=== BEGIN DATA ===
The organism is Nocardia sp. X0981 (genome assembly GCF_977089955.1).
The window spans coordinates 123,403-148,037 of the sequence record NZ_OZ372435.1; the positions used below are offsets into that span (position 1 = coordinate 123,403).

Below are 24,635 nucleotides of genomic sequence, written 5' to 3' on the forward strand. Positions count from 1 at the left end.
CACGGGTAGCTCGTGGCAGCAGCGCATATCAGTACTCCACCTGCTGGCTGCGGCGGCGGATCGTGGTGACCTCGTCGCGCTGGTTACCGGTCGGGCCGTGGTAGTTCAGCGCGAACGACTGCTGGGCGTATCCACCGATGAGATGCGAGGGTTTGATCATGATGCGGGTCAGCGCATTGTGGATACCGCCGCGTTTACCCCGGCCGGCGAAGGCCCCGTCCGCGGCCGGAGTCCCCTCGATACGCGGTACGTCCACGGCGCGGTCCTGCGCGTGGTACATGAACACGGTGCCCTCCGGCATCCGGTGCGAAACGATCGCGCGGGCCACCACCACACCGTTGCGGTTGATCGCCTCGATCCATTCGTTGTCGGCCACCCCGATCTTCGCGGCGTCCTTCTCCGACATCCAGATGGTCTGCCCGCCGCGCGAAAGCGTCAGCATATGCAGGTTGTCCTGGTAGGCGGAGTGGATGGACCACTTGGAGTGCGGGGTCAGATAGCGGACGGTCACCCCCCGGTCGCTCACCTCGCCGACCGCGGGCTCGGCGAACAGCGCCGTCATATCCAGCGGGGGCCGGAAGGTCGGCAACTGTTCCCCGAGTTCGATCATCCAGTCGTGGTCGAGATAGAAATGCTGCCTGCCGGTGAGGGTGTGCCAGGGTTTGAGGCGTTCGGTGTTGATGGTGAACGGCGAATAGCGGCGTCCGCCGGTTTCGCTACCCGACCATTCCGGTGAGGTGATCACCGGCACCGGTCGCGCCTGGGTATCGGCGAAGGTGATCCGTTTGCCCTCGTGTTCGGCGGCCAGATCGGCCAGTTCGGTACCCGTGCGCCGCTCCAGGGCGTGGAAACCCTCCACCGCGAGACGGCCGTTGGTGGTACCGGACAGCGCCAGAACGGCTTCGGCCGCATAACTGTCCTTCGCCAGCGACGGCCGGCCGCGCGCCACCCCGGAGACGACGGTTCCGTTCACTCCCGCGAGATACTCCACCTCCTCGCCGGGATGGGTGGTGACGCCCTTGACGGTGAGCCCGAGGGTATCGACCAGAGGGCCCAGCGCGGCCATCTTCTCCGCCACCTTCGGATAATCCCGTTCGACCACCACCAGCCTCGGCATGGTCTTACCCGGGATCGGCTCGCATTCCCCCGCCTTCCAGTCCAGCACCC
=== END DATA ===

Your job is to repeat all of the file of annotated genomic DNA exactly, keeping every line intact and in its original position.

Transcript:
The organism is Nocardia sp. X0981 (genome assembly GCF_977089955.1).
The window spans coordinates 123,403-148,037 of the sequence record NZ_OZ372435.1; the positions used below are offsets into that span (position 1 = coordinate 123,403).

Below are 24,635 nucleotides of genomic sequence, written 5' to 3' on the forward strand. Positions count from 1 at the left end.
CACGGGTAGCTCGTGGCAGCAGCGCATATCAGTACTCCACCTGCTGGCTGCGGCGGCGGATCGTGGTGACCTCGTCGCGCTGGTTACCGGTCGGGCCGTGGTAGTTCAGCGCGAACGACTGCTGGGCGTATCCACCGATGAGATGCGAGGGTTTGATCATGATGCGGGTCAGCGCATTGTGGATACCGCCGCGTTTACCCCGGCCGGCGAAGGCCCCGTCCGCGGCCGGAGTCCCCTCGATACGCGGTACGTCCACGGCGCGGTCCTGCGCGTGGTACATGAACACGGTGCCCTCCGGCATCCGGTGCGAAACGATCGCGCGGGCCACCACCACACCGTTGCGGTTGATCGCCTCGATCCATTCGTTGTCGGCCACCCCGATCTTCGCGGCGTCCTTCTCCGACATCCAGATGGTCTGCCCGCCGCGCGAAAGCGTCAGCATATGCAGGTTGTCCTGGTAGGCGGAGTGGATGGACCACTTGGAGTGCGGGGTCAGATAGCGGACGGTCACCCCCCGGTCGCTCACCTCGCCGACCGCGGGCTCGGCGAACAGCGCCGTCATATCCAGCGGGGGCCGGAAGGTCGGCAACTGTTCCCCGAGTTCGATCATCCAGTCGTGGTCGAGATAGAAATGCTGCCTGCCGGTGAGGGTGTGCCAGGGTTTGAGGCGTTCGGTGTTGATGGTGAACGGCGAATAGCGGCGTCCGCCGGTTTCGCTACCCGACCATTCCGGTGAGGTGATCACCGGCACCGGTCGCGCCTGGGTATCGGCGAAGGTGATCCGTTTGCCCTCGTGTTCGGCGGCCAGATCGGCCAGTTCGGTACCCGTGCGCCGCTCCAGGGCGTGGAAACCCTCCACCGCGAGACGGCCGTTGGTGGTACCGGACAGCGCCAGAACGGCTTCGGCCGCATAACTGTCCTTCGCCAGCGACGGCCGGCCGCGCGCCACCCCGGAGACGACGGTTCCGTTCACTCCCGCGAGATACTCCACCTCCTCGCCGGGATGGGTGGTGACGCCCTTGACGGTGAGCCCGAGGGTATCGACCAGAGGGCCCAGCGCGGCCATCTTCTCCGCCACCTTCGGATAATCCCGTTCGACCACCACCAGCCTCGGCATGGTCTTACCCGGGATCGGCTCGCATTCCCCCGCCTTCCAGTCCAGCACCC